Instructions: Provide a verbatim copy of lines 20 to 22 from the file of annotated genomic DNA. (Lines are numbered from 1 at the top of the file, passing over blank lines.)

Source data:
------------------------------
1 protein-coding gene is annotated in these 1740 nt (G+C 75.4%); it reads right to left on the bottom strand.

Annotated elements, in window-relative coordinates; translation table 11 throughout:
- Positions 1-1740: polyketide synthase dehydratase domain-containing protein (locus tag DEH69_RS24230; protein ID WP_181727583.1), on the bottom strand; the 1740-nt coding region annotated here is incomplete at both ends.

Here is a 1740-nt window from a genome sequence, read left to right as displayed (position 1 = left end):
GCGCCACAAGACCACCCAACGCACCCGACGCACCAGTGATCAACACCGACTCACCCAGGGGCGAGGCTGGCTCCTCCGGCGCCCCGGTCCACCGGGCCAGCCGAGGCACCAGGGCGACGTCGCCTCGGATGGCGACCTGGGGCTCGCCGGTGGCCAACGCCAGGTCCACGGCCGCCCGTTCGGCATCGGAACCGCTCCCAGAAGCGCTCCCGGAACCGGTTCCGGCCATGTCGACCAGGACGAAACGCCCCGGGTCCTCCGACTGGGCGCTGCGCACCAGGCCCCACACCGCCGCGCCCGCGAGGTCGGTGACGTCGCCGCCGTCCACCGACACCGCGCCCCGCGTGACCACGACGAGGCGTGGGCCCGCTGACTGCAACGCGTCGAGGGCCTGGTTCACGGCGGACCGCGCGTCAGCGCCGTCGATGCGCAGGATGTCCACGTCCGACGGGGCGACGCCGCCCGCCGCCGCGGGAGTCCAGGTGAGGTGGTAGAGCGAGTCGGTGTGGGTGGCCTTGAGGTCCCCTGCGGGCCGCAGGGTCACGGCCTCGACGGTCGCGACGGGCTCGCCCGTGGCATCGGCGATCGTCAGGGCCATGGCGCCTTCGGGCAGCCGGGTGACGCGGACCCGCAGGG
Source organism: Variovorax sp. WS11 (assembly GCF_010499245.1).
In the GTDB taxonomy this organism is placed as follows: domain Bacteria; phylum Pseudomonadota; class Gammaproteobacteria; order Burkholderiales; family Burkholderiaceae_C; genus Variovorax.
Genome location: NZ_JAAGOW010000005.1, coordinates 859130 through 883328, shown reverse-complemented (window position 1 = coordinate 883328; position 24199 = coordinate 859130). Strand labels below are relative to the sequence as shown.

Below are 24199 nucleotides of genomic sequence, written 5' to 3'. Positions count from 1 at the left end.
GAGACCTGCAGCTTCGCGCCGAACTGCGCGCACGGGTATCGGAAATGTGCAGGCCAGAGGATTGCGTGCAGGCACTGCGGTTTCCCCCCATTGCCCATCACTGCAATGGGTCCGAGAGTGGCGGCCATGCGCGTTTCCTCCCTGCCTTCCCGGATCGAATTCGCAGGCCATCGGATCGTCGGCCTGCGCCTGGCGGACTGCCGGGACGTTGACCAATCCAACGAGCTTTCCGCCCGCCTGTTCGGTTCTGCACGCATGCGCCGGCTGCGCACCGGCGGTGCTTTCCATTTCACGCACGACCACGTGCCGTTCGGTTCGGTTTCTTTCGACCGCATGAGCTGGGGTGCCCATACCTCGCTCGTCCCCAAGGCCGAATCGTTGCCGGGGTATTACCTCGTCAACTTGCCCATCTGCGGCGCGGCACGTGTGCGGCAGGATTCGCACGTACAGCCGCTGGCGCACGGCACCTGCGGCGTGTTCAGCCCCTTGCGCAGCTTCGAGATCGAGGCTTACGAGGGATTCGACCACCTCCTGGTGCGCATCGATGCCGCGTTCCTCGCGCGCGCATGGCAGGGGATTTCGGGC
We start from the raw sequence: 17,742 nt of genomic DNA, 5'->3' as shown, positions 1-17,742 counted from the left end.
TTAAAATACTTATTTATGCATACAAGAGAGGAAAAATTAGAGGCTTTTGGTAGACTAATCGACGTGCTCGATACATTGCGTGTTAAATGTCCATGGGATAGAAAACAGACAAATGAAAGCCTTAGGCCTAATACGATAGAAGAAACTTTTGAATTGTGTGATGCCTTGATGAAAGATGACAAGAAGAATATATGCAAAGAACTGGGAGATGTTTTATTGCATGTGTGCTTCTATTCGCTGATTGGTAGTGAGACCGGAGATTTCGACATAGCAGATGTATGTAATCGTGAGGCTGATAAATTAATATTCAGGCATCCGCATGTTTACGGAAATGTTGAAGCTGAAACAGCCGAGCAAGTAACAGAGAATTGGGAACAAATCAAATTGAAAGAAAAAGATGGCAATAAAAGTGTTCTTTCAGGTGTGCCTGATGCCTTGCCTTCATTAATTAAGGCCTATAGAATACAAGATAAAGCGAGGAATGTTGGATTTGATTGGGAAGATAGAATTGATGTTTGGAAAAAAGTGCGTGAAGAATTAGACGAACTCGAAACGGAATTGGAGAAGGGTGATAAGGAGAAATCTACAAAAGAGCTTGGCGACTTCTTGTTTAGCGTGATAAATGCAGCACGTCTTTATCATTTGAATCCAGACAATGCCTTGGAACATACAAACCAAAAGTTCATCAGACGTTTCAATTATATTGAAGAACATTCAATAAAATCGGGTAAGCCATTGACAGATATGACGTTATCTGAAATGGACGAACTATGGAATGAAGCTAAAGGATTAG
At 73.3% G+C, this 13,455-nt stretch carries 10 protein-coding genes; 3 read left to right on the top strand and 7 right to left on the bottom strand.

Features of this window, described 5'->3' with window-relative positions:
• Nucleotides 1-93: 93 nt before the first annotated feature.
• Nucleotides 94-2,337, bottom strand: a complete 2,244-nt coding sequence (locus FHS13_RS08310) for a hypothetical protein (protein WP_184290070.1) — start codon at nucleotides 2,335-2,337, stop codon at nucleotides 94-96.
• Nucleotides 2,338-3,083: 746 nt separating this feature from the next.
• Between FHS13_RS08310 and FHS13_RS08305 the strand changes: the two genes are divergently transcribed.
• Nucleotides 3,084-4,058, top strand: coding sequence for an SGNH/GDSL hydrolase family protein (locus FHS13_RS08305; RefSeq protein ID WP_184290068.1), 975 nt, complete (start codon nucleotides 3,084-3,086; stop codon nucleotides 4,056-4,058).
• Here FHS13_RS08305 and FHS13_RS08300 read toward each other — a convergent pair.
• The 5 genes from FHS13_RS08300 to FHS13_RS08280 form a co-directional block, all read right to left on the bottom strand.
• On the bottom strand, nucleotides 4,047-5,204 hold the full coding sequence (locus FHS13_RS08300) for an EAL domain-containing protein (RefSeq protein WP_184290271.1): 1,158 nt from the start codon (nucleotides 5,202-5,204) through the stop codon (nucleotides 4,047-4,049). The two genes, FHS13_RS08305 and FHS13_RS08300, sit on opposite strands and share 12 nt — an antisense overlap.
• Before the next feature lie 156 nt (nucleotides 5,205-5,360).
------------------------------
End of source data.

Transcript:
• Here FHS13_RS08305 and FHS13_RS08300 read toward each other — a convergent pair.
• The 5 genes from FHS13_RS08300 to FHS13_RS08280 form a co-directional block, all read right to left on the bottom strand.
• On the bottom strand, nucleotides 4,047-5,204 hold the full coding sequence (locus FHS13_RS08300) for an EAL domain-containing protein (RefSeq protein WP_184290271.1): 1,158 nt from the start codon (nucleotides 5,202-5,204) through the stop codon (nucleotides 4,047-4,049). The two genes, FHS13_RS08305 and FHS13_RS08300, sit on opposite strands and share 12 nt — an antisense overlap.